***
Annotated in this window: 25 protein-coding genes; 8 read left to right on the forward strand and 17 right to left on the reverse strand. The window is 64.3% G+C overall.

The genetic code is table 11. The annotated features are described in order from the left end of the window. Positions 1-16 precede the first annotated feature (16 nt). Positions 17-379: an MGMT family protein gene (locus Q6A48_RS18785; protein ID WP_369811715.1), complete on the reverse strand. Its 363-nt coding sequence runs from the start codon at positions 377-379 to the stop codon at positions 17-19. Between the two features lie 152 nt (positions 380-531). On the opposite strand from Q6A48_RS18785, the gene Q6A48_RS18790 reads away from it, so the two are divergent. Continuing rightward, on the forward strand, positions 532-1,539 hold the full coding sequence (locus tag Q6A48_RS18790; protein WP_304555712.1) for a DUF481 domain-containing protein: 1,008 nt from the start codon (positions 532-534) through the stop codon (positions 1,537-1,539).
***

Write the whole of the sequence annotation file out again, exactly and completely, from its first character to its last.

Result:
Annotated in this window: 25 protein-coding genes; 8 read left to right on the forward strand and 17 right to left on the reverse strand. The window is 64.3% G+C overall.

The genetic code is table 11. The annotated features are described in order from the left end of the window. Positions 1-16 precede the first annotated feature (16 nt). Positions 17-379: an MGMT family protein gene (locus Q6A48_RS18785; protein ID WP_369811715.1), complete on the reverse strand. Its 363-nt coding sequence runs from the start codon at positions 377-379 to the stop codon at positions 17-19. Between the two features lie 152 nt (positions 380-531). On the opposite strand from Q6A48_RS18785, the gene Q6A48_RS18790 reads away from it, so the two are divergent. Continuing rightward, on the forward strand, positions 532-1,539 hold the full coding sequence (locus tag Q6A48_RS18790; protein WP_304555712.1) for a DUF481 domain-containing protein: 1,008 nt from the start codon (positions 532-534) through the stop codon (positions 1,537-1,539).